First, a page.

Health Canada says there are concerns surrounding umbilical cord blood stored at the Canadian Cord Blood bioRepository in Edmonton that “may pose serious health risks.”
The issues could lead to the possibility of contamination and transmission of infectious diseases and could harm the products, the regulator said on Wednesday.
“These concerns include processing, testing, and storing cord blood in an environment that was unclean or cleaned with expired disinfectants and having inadequate measures in place to monitor temperature, humidity, and contamination in areas where cord blood is processed, tested, and stored.”
What’s more, Health Canada said online advertising suggests the cord blood can be used by people other than the person the blood came from. The facility in question is only permitted to store cord blood for use by the same individual.
- Are you affected by developments at the Canadian Cord Blood bioRepository? We want to hear about your experience. Send an email to [email protected].
Blood collected from a newborn’s placenta and umbilical cord is rich in certain stem cells that can be used to treat some health conditions, such as leukemia.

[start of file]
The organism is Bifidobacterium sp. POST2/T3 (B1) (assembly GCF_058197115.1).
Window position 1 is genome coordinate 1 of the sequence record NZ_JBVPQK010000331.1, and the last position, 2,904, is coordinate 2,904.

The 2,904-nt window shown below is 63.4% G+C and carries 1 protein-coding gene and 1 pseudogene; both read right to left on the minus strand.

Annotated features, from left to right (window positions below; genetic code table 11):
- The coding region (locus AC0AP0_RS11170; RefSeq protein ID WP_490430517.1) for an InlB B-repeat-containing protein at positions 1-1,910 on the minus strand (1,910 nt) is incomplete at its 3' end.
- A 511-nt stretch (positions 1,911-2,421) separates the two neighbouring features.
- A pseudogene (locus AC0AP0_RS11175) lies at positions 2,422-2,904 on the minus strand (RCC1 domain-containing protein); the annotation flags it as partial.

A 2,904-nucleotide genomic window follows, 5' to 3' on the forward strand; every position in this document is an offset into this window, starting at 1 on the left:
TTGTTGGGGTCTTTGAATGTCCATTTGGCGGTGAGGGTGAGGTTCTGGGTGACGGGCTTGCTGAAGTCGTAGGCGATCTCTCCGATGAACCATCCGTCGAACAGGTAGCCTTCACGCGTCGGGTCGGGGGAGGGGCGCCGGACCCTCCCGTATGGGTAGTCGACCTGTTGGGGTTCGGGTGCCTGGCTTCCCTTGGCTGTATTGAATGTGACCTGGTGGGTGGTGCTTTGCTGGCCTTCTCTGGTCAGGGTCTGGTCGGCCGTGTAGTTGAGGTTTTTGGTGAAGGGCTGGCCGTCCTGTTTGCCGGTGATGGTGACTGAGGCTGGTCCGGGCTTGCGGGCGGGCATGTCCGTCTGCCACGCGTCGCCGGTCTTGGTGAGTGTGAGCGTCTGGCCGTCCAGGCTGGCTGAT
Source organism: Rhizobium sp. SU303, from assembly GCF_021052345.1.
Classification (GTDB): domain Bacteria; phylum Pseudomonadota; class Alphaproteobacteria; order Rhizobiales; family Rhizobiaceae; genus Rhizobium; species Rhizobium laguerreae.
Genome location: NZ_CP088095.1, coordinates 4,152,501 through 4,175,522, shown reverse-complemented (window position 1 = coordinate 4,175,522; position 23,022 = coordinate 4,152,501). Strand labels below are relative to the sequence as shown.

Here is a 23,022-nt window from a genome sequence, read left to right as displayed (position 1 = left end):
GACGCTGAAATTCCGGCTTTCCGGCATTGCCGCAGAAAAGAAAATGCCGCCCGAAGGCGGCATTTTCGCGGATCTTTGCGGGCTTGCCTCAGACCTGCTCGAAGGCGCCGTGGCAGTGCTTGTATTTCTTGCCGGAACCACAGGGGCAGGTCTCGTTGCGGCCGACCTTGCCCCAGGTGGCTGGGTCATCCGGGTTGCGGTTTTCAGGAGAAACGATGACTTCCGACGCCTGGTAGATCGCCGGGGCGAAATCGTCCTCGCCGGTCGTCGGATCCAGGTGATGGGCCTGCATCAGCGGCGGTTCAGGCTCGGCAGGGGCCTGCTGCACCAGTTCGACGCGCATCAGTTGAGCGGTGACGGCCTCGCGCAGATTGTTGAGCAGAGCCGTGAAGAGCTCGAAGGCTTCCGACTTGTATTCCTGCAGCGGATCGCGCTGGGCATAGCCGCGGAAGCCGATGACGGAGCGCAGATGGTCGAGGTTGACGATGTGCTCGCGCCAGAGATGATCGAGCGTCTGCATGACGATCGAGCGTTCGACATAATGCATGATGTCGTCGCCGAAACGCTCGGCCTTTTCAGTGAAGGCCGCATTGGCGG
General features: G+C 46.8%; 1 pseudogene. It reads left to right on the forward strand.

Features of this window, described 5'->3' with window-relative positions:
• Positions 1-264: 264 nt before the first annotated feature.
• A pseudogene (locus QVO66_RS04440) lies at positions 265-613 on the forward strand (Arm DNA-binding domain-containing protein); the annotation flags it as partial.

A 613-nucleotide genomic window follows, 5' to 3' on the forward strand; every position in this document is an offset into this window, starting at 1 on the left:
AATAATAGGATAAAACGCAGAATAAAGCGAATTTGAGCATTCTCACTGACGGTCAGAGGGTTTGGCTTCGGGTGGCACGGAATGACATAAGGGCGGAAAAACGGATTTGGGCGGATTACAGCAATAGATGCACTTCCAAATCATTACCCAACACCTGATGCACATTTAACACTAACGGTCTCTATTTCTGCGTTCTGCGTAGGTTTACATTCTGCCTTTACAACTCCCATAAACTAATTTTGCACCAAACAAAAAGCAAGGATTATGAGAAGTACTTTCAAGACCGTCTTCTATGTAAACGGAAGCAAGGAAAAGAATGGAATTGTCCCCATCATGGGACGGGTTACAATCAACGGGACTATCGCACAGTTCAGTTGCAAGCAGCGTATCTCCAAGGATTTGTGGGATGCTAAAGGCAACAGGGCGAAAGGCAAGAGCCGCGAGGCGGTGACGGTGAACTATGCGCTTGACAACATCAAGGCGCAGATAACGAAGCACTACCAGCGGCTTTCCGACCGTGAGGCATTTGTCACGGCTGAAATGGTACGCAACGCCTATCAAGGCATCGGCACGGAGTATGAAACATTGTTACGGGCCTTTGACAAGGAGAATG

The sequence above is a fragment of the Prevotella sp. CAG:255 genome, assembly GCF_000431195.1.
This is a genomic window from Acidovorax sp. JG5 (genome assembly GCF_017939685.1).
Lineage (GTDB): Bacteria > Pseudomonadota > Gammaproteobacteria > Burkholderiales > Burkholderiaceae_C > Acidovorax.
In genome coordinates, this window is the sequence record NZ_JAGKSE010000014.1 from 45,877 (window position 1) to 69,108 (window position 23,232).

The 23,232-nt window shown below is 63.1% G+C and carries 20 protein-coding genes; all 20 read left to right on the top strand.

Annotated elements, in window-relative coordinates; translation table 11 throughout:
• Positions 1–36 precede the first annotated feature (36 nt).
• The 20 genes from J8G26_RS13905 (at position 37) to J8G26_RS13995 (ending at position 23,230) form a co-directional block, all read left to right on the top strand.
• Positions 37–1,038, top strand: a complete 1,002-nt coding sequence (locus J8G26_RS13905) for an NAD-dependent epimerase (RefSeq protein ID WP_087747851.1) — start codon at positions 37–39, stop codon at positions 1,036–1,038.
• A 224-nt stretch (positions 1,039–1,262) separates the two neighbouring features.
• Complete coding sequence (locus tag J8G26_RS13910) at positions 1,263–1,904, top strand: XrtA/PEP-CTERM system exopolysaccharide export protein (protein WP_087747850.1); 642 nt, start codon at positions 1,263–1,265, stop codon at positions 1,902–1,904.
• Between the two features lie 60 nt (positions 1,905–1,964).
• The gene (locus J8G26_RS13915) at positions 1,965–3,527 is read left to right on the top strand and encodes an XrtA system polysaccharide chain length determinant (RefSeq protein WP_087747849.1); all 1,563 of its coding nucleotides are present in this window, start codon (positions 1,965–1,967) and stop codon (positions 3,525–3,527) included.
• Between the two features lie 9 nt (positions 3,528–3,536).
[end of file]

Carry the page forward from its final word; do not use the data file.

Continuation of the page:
The inspection also identified issues including:
- A lack of qualified personnel.
- Use of uncalibrated equipment.
- Not following established processes.
- Lack of proper record-keeping.
The company has been asked to provide a corrective action plan and to notify customers about the safety concerns.
Health Canada advises anyone who wants to use their stored cord blood to have it tested by a qualified third party for infectious disease agents and cell viability at a minimum.
Heidi Elmoazzen was involved in building Canada’s first national public cord blood bank, which opened in Edmonton almost 10 years ago. She has a PhD in Medical Sciences from the University of Alberta with a concentration in cryobiology and is is an expert in cord blood banking,
“It’s obviously quite concerning, because whenever you run or operate a cord blood bank, there’s a lot of very strict guidelines and quality and safety measures that are taken in place,” said Elmoazzen in an interview with CBC Edmonton program Radio Active.
“It needs to be collected, process tested, transported, stored, all within a certain within certain parameters. So if any one of those things aren’t documented or done properly, it could actually impact the quality and efficacy of the unit.”
LISTEN | Cord blood banking experts says lack of enforced regulation is concerning
Radio Active5:53Health Canada issues alert for cord blood
CBC News requested comment from the Canadian Cord Blood bioRepository.
Executive and medical director John Akabutu declined to comment.